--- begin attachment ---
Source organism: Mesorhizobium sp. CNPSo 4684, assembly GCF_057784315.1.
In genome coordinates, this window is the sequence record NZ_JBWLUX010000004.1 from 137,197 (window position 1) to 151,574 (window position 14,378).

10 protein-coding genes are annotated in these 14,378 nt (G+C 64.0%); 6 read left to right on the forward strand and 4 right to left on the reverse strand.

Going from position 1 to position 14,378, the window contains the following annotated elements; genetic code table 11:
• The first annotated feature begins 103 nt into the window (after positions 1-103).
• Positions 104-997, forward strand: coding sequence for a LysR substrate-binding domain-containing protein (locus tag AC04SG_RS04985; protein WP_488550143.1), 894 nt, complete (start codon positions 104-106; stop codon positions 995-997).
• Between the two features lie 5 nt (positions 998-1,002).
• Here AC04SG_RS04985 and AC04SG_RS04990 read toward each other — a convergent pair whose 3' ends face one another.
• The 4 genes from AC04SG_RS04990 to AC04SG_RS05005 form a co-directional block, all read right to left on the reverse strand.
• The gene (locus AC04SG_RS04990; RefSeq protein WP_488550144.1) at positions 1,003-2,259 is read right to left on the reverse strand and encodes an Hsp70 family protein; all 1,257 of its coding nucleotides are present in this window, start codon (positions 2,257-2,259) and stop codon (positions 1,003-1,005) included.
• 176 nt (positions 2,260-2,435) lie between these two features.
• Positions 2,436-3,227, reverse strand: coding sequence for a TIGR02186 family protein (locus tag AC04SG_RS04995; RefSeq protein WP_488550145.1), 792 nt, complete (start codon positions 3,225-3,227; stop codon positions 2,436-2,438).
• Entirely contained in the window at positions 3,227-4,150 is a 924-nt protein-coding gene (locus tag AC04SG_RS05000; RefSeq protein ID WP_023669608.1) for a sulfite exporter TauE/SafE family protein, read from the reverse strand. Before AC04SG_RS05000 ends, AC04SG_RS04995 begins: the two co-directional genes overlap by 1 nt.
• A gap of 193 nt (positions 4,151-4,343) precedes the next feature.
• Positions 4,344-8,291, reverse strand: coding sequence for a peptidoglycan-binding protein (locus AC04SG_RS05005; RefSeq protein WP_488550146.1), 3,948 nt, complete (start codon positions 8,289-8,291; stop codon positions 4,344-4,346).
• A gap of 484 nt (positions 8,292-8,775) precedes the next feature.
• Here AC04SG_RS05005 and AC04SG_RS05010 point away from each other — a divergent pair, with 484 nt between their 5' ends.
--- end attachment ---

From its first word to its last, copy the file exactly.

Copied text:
Source organism: Mesorhizobium sp. CNPSo 4684, assembly GCF_057784315.1.
In genome coordinates, this window is the sequence record NZ_JBWLUX010000004.1 from 137,197 (window position 1) to 151,574 (window position 14,378).

10 protein-coding genes are annotated in these 14,378 nt (G+C 64.0%); 6 read left to right on the forward strand and 4 right to left on the reverse strand.

Going from position 1 to position 14,378, the window contains the following annotated elements; genetic code table 11:
• The first annotated feature begins 103 nt into the window (after positions 1-103).
• Positions 104-997, forward strand: coding sequence for a LysR substrate-binding domain-containing protein (locus tag AC04SG_RS04985; protein WP_488550143.1), 894 nt, complete (start codon positions 104-106; stop codon positions 995-997).
• Between the two features lie 5 nt (positions 998-1,002).
• Here AC04SG_RS04985 and AC04SG_RS04990 read toward each other — a convergent pair whose 3' ends face one another.
• The 4 genes from AC04SG_RS04990 to AC04SG_RS05005 form a co-directional block, all read right to left on the reverse strand.
• The gene (locus AC04SG_RS04990; RefSeq protein WP_488550144.1) at positions 1,003-2,259 is read right to left on the reverse strand and encodes an Hsp70 family protein; all 1,257 of its coding nucleotides are present in this window, start codon (positions 2,257-2,259) and stop codon (positions 1,003-1,005) included.
• 176 nt (positions 2,260-2,435) lie between these two features.
• Positions 2,436-3,227, reverse strand: coding sequence for a TIGR02186 family protein (locus tag AC04SG_RS04995; RefSeq protein WP_488550145.1), 792 nt, complete (start codon positions 3,225-3,227; stop codon positions 2,436-2,438).
• Entirely contained in the window at positions 3,227-4,150 is a 924-nt protein-coding gene (locus tag AC04SG_RS05000; RefSeq protein ID WP_023669608.1) for a sulfite exporter TauE/SafE family protein, read from the reverse strand. Before AC04SG_RS05000 ends, AC04SG_RS04995 begins: the two co-directional genes overlap by 1 nt.
• A gap of 193 nt (positions 4,151-4,343) precedes the next feature.
• Positions 4,344-8,291, reverse strand: coding sequence for a peptidoglycan-binding protein (locus AC04SG_RS05005; RefSeq protein WP_488550146.1), 3,948 nt, complete (start codon positions 8,289-8,291; stop codon positions 4,344-4,346).
• A gap of 484 nt (positions 8,292-8,775) precedes the next feature.
• Here AC04SG_RS05005 and AC04SG_RS05010 point away from each other — a divergent pair, with 484 nt between their 5' ends.